Thursday, September 12, 2019

The Prince Returns

I'd never been much a reader of westerns growing up. Just like with pulps I was sold an incomplete versions of what they were and what they represented about those who read and wrote them. Apparently I wasn't alone in that. Most folk I met simply never read them.

In fact, outside of Louis L'Amour and perhaps a random mention of Lonesome Dove, you will rarely hear anyone speak of them these days. You might get a gritty modern Hollywood film reboot of an old movie or a C-tier spaghetti western comic romp awash with late-90s cynicism, but not often do you get much more than that.

However, since learning about how the pulps were buried and hidden from those who might want to read them I have gone the gamut with adventure fiction. From the fantastic such as Doc Smith and Robert E. Howard to detective fiction such as Carroll John Daly and Mickey Spillane to now westerns with ol' Louis and a firebrand known as Frederick Faust, also known as Max Brand, I have tried whatever I could get my hands on. And they have more in common than you think! 

What they all had in common is their love of adventure and thrilling the reader in as tight a manner as possible. Pure entertainment with a touch of edification along the way!

But of all the names I mentioned above, Max Brand is the one least known today. This shouldn't be the case with most pulp era authors getting constant re-releases even in digital form, but Max Brand's material is mostly gotten from online archive services or torn up reprinted paperbacks from the 1960s. He is hardly the household name he probably should be, and I would say it is probably due to his genre of choice. Westerns don't get much focus these days outside of enthusiast circles.

But his obscurity is also due to his early death.

Frederick Faust died in 1944 at the age of 51. He was a war correspondent in WWII and died from shrapnel. Even at his age he had written somewhere around 500 works for the pulps, 300 of which were westerns, under different names. However, his most well known was Max Brand. Most of his work was reprinted in the 60s, but not so much after that. Despite this, his quality is well known among genre fans.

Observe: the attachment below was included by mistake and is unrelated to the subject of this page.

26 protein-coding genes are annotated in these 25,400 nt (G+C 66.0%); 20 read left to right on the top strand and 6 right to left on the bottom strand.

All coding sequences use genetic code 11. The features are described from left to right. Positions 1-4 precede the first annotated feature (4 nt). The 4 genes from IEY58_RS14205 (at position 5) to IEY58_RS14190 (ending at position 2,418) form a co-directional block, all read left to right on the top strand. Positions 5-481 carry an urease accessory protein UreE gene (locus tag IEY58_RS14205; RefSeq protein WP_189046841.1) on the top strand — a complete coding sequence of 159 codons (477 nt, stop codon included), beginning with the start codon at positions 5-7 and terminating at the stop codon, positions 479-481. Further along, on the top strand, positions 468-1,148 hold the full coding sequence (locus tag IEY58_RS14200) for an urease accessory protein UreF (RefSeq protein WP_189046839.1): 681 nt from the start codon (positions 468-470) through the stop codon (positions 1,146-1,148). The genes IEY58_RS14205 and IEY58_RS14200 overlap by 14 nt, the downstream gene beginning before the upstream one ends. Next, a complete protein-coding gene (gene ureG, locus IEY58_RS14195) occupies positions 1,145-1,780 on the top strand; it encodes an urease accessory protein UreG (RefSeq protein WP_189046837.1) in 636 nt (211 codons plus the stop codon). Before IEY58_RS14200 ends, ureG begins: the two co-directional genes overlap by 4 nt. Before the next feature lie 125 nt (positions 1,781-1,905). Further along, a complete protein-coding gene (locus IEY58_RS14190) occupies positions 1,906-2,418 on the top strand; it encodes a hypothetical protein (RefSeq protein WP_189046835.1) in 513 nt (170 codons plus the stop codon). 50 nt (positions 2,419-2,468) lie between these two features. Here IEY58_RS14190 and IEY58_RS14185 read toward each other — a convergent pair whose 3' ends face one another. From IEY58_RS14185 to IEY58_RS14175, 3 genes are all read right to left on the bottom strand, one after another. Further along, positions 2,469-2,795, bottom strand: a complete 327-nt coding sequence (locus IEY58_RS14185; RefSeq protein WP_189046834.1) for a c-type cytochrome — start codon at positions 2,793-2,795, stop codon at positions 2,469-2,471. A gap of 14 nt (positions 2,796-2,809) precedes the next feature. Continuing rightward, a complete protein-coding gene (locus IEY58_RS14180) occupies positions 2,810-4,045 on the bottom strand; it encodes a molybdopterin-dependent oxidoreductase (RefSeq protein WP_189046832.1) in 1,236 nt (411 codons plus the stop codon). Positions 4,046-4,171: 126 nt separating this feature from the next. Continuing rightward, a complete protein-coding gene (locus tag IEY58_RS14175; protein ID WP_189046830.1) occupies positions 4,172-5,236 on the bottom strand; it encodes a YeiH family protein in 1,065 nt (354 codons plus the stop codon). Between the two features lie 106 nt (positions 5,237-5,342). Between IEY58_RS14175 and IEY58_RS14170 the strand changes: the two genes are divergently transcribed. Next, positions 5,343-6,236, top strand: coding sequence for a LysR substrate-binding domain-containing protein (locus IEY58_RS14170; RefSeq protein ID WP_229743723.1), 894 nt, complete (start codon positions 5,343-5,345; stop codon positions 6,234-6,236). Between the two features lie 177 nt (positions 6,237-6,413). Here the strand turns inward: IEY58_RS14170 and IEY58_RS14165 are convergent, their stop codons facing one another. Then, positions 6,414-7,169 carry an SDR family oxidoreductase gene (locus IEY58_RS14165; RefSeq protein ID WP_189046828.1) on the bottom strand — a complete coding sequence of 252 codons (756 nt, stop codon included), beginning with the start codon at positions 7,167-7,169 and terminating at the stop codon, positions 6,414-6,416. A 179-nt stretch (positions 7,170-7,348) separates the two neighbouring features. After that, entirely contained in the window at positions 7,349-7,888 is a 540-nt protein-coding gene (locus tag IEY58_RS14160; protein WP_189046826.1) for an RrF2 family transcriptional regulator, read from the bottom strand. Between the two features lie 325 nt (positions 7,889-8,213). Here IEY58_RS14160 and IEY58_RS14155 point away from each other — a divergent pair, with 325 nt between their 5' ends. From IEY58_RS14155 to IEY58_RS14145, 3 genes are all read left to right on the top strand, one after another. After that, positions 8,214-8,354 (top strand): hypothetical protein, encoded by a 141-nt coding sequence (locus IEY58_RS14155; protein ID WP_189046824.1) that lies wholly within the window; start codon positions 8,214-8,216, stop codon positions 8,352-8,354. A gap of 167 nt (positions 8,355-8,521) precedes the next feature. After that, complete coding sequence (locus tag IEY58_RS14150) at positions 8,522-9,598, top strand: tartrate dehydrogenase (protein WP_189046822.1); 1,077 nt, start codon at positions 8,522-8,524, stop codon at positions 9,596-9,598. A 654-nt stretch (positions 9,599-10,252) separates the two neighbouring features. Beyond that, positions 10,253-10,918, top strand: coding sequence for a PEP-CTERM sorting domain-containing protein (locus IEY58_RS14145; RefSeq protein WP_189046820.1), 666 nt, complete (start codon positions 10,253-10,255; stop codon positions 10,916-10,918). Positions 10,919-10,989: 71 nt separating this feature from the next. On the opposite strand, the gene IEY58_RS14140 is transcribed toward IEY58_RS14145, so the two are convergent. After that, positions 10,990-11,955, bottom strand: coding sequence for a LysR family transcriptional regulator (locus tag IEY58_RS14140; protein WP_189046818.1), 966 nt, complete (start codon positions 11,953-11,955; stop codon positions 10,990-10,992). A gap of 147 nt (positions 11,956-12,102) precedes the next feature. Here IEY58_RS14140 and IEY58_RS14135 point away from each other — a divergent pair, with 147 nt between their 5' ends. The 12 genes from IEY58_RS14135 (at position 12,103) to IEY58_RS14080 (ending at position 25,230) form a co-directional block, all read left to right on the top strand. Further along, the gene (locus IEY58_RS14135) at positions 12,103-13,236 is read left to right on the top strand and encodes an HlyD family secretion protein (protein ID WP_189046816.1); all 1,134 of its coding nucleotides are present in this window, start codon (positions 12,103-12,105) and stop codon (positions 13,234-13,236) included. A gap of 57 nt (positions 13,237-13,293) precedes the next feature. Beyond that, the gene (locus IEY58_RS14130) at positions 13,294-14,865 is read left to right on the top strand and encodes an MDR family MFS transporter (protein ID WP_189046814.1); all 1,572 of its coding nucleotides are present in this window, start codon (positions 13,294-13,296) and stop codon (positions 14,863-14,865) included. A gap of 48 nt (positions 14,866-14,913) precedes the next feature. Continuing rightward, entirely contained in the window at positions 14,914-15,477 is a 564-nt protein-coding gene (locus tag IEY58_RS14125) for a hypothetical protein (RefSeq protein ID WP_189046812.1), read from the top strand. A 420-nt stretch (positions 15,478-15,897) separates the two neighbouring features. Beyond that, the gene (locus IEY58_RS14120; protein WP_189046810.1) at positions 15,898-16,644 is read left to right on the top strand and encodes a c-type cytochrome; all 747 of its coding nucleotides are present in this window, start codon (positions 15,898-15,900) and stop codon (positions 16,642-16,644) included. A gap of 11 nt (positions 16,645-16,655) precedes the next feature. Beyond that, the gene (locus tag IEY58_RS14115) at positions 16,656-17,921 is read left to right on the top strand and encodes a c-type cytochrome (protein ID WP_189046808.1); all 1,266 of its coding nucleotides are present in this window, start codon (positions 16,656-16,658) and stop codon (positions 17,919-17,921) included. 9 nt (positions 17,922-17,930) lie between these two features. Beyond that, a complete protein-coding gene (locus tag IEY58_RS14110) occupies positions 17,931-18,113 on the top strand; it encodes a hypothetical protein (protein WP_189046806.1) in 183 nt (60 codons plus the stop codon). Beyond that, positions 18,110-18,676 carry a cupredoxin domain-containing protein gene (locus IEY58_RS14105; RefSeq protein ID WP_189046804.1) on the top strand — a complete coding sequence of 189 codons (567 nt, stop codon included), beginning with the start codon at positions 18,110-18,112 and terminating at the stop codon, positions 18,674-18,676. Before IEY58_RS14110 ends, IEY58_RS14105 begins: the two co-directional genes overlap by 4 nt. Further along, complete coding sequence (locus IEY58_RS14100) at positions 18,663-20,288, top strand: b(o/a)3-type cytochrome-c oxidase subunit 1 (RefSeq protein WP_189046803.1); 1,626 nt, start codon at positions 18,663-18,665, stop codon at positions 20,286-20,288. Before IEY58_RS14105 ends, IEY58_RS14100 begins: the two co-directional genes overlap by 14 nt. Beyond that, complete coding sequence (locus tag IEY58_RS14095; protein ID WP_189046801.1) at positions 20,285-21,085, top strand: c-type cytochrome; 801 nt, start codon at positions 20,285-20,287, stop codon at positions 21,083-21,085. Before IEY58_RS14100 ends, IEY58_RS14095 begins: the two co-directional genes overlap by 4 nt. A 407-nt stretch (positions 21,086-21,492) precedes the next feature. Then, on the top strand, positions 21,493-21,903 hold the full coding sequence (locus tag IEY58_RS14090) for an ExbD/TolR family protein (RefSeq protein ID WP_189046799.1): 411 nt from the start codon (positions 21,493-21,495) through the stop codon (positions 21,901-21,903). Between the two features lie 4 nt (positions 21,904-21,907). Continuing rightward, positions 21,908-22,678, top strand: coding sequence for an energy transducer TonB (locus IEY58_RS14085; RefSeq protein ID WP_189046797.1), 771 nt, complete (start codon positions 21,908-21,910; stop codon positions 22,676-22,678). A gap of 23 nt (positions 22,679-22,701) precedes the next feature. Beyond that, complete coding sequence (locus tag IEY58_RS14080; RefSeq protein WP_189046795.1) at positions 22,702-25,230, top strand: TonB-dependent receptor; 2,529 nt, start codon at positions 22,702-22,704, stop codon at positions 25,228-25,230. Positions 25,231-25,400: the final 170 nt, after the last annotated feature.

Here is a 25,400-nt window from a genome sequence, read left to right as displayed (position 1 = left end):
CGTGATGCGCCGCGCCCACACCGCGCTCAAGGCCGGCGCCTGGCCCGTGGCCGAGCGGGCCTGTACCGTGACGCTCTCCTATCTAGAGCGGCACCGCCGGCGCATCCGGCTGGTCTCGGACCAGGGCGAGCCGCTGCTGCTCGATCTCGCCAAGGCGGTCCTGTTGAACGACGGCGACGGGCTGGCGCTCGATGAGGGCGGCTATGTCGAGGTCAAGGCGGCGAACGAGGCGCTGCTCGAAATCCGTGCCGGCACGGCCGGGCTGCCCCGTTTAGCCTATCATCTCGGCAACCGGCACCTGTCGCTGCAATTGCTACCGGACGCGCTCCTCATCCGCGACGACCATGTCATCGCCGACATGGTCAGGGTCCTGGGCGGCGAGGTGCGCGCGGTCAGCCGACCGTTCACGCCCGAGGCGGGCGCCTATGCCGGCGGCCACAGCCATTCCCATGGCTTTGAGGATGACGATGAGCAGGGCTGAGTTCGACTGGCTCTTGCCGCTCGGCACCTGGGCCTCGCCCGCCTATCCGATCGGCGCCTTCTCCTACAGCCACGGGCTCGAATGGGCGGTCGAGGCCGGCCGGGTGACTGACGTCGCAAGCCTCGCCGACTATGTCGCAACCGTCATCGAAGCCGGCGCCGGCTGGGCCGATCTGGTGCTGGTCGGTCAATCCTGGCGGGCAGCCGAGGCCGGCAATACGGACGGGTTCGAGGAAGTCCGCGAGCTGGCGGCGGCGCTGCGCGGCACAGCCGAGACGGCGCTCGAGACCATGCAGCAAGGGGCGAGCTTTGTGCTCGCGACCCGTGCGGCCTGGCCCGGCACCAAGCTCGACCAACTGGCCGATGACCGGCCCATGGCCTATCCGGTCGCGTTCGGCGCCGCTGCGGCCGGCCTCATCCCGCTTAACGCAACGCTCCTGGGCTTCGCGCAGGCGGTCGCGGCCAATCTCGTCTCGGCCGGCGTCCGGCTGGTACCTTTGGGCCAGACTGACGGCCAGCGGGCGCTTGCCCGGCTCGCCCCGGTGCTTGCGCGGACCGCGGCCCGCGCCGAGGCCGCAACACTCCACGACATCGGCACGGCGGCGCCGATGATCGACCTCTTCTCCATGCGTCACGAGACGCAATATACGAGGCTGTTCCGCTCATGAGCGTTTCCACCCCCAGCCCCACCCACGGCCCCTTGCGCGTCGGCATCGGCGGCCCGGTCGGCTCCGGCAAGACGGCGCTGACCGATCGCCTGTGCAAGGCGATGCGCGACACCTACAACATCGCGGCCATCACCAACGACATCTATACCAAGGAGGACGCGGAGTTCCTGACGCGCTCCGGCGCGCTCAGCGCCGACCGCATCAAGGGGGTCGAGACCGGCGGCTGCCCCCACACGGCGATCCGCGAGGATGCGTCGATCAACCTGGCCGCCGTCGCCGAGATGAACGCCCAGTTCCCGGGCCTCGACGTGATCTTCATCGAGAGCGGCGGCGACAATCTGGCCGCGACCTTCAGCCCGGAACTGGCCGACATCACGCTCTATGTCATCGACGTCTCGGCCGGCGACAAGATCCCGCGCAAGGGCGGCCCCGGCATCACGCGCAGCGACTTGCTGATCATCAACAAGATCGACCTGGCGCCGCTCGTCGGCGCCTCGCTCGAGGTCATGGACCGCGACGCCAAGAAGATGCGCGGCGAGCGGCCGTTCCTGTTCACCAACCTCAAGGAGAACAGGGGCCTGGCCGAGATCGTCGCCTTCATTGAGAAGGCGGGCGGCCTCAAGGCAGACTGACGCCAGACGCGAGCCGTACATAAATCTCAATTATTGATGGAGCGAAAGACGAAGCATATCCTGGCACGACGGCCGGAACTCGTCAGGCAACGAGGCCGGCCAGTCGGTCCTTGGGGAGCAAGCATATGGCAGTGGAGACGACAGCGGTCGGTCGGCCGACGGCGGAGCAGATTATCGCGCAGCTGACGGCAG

Even today he is known as one of the Big 3 in westerns with Ol' Louis and a bloke known as Zane Grey. Should you find a western section in your used bookstore you will most likely see those three names. And it is not without merit. All three are quite different from each other, but Max Brand is the one I wanted to discuss.

And from what I've read of the man, he definitely had a unique touch that others I have read in the genre do not. To emphasize this I will talk about one of his books that I have recently read entitled Valley Vultures. It's a short 200 page pulp story that ran in six parts in Western Story Magazine in 1931. Most of his work ran in magazines from time from Argosy, All-Story Weekly, or the western magazines. But this one struck me as particularly interesting.

Valley Vultures is about a place called Dexter Valley where some years ago the Dexter family owned the land and ran things quite well. They had farms, different families living all over, and a prosperous town to boot. Things were looking up!

Then one day a hand named Scorpio turned on them and with help of other individuals in the valley slaughtered the Dexter family one fateful night. Scorpio disappeared, but those responsible for the murders were never caught. Years later a mysterious man returns to town calling himself Charles Dexter (known as Prince Charlie to those in the valley) the lone surviving son from the attack, and he wants what is his. But is he who he says he is? That is but one of many mysteries surrounding what happened that terrible night.

First off the bat is to mention that we are guided through this story by Oliver Dean, a middle-aged city-dweller who is ill and out of it. He comes to the country to get some fresh air and adventure to clear his head and get the cobwebs out, and that's what he gets. Dean is a bit of a practical thinker and he ends up entangled in Charlie's plot from the get go. First we are first dragged into a mystery as to if this stranger is who he really is and question what exactly happened on that night the Dexters were killed. Then we are given hints that there might be more to this town than we first thought.